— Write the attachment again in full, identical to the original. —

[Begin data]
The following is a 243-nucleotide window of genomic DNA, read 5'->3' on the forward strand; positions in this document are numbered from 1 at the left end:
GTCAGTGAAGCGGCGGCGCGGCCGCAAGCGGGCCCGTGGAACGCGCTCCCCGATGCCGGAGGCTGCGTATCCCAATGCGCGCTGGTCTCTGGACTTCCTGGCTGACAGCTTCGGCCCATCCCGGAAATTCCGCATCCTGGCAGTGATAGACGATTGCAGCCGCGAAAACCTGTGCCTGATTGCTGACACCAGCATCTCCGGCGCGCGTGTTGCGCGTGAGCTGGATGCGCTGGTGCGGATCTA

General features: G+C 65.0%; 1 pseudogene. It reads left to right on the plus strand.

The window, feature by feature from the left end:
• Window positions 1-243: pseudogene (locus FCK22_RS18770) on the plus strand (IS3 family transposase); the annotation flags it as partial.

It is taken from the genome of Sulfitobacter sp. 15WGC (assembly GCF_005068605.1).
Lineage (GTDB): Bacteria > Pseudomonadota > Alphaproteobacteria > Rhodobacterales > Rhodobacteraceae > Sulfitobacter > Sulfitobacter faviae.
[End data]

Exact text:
The following is a 243-nucleotide window of genomic DNA, read 5'->3' on the forward strand; positions in this document are numbered from 1 at the left end:
GTCAGTGAAGCGGCGGCGCGGCCGCAAGCGGGCCCGTGGAACGCGCTCCCCGATGCCGGAGGCTGCGTATCCCAATGCGCGCTGGTCTCTGGACTTCCTGGCTGACAGCTTCGGCCCATCCCGGAAATTCCGCATCCTGGCAGTGATAGACGATTGCAGCCGCGAAAACCTGTGCCTGATTGCTGACACCAGCATCTCCGGCGCGCGTGTTGCGCGTGAGCTGGATGCGCTGGTGCGGATCTA

General features: G+C 65.0%; 1 pseudogene. It reads left to right on the plus strand.

The window, feature by feature from the left end:
• Window positions 1-243: pseudogene (locus FCK22_RS18770) on the plus strand (IS3 family transposase); the annotation flags it as partial.

It is taken from the genome of Sulfitobacter sp. 15WGC (assembly GCF_005068605.1).
Lineage (GTDB): Bacteria > Pseudomonadota > Alphaproteobacteria > Rhodobacterales > Rhodobacteraceae > Sulfitobacter > Sulfitobacter faviae.